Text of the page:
Also really... "hardware-hacking techniques", you're confusing the poor anon. Especially since the link you provided has nothing to do with hardware at all.

Anonymous said...

haha PhD pimpin hoes daily

Anonymous said...

"Hoes" is the plural of "Ho"

as in, "That Ho took my last potato chip" versus "Some of the Hoes from South Central Los Angeles moved to New York"

I'd assume that this gang Pimped multiple Hoes daily as overworking one Ho is bad business practice.

Anonymous said...

Pluraral/singular spellings.

Anonymous said...

Pimpin Garden Implements Daily just doesn't have the same ring..

Anonymous said...

The wiretap point doesn't make sense because nobody would do forensics while connected to a network. If they wanted to collect real time data they would need to get a tap, but just opening it up to do forensics on what is present does not trigger wiretap requirements.

Anonymous said...

Note that the suspect was subject to a 4th waiver as a condition of parole. That was likely a consideration for the Magistrate.

Int'l Bleu said...

GOOGLE vs OUR FIRST AMENDMENT RIGHTS

I always knew that this electronic era is going to be the death of our constitutional rights.

Now Google wants to feed all the consumers whom been feeding them to the wolves on some he say she say, or a mere assumption-not facts.

Do we continue to use Google? Google won't protect the privacy of American citizen as stated in the constitution. Or, do we began to utilize those other such-like companies whom would more than likely tell the FBI to go to hell on this one? Not enough evidence!

I got my eye on you Google, and you will be hearing from your public, positive or negative, the ball's in Google's court!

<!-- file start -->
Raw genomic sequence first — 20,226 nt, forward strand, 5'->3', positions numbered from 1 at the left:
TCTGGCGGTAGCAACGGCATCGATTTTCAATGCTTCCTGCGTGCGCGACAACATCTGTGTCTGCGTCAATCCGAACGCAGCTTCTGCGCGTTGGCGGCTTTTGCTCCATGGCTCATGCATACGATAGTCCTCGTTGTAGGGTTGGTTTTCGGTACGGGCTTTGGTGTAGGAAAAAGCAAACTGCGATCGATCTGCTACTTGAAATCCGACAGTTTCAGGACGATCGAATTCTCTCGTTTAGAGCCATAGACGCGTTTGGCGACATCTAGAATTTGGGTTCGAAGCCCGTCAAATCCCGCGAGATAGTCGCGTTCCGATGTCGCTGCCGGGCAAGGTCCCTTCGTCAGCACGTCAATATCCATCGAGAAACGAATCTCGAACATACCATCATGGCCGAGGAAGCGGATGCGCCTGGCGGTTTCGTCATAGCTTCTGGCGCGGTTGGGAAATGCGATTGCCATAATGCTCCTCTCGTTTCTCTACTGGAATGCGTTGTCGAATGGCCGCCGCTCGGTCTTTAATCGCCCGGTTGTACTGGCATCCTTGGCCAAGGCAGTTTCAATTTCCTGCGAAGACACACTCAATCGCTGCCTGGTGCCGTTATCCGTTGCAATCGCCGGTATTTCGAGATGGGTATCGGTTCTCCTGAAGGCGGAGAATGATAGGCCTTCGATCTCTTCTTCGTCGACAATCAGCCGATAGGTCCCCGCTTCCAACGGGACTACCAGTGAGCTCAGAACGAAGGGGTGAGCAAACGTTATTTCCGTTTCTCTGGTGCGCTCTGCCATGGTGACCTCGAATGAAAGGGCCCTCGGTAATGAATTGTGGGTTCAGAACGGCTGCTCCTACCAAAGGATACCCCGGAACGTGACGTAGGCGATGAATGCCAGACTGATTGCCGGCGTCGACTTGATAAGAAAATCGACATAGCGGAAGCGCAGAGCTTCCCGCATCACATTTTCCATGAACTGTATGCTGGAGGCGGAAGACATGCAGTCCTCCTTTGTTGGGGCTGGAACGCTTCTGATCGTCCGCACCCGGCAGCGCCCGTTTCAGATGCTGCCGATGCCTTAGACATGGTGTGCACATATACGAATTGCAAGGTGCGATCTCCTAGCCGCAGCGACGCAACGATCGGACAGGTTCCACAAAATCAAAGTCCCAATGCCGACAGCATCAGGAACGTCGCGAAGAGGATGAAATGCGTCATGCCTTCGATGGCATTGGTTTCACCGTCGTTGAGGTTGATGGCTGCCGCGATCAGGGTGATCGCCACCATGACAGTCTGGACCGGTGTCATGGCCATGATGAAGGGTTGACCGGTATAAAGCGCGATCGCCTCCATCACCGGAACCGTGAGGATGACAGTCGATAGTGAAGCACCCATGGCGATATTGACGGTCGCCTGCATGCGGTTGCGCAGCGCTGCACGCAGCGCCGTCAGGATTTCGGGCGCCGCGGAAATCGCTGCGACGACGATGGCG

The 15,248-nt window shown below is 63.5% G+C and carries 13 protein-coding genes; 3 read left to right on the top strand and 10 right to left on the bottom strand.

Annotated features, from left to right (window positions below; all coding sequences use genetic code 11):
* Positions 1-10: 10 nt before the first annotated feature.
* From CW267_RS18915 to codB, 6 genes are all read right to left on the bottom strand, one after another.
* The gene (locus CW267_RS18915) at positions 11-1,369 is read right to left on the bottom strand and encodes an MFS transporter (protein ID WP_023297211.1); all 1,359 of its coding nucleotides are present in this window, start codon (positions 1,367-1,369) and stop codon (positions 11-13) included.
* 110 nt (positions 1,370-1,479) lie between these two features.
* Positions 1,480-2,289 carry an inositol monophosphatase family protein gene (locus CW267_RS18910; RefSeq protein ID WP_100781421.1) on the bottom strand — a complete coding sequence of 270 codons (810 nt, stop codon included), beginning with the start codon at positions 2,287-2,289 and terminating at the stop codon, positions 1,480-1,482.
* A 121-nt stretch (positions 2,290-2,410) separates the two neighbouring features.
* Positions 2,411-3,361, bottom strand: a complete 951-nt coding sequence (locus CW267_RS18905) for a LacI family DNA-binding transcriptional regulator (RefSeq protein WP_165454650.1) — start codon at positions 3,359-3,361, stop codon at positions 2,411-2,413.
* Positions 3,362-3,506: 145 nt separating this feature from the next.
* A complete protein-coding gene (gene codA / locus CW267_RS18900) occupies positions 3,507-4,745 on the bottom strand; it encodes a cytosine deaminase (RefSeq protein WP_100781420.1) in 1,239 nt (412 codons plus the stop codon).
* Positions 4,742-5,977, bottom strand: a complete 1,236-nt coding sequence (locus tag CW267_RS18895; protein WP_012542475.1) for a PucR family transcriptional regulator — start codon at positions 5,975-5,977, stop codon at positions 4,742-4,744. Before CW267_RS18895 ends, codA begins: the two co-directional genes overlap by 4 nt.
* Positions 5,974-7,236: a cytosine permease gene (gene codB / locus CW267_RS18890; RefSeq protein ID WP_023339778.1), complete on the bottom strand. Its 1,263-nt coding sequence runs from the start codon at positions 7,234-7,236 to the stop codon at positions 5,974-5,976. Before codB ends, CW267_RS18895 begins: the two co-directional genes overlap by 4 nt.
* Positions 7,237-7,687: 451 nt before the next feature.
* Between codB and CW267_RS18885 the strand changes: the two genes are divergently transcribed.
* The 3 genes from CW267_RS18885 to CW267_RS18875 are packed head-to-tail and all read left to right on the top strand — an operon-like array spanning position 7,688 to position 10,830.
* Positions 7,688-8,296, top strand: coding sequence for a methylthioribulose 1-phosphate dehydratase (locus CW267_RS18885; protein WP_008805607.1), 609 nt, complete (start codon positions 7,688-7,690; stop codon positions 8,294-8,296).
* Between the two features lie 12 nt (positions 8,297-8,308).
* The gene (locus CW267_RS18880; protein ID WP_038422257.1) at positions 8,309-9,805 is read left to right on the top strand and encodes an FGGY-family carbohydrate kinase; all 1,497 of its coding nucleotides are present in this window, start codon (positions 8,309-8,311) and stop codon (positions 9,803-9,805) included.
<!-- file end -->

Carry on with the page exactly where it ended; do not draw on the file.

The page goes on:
Anonymous said...

"If you use hacking method, the information you then gather is not valid in court, and if you use a device, you have to make sure you didn't change the state of the phone (shutdown/power up) because files on the phone are updated...and again the information you gather is useless in court. "

What? Are you speaking with expertise in this field or are you making that up? What is a "hacking" method to you and why is that "not valid in court"? All they have to do is describe the method for accessing information off the phone and show how that process retrieves data and doesn't alter data.

Int'l Bleu said...

I just hope Google doesn't allow the FBI to mock the u.s. constitution which was set forth by our forefathers. it's more than them trying to unlock a pimp's smart phone riding on this. there are laws that govern this kinda stuff. what about due-process? due-diligence? right to privacy? search and seizure? i've read many of articles and the actual search warrant regarding this matter, it's all he say-she say, or mere assumptions from this man's past-life. nothing factual.
if Google provides entry into this man's phone; where does our society go from here? who's rights are violated next? o yea, it will continue, think about it.... IT MAY BE YOU! are we a democracy? or, are we becoming a communist society? hnmmmmm!

one more thing, if google gives them this info; the next person is really going to get violated because they going to go into there pone str8 illegally. they got the back door key, won't nobody no!

Anonymous said...

Well its likely that Google will give up the info, however if they do, bye-bye rights to privacy and let that be a lesson to us all that these companies get rich off of exposing US citizens but we give them that power by putting our rights in there corporate hands....this what the political fatheads in the congress fight about everyday.....also the government uses this gathered info for various reasons that benefits their studies of US citizens likely lab rats..its a profit pool for them in many ways.....

Anonymous said...

As an FYI, the tool you linked to in your article doesn't work for this phone, so you just proved it's not that easy to circumvent the phone's lock. (Not to mention I rarely even hear of anyone using that tool at all). To my knowledge, I don't know of any tools currently on the market with a "point and click" solution for a locked phone of that particular model.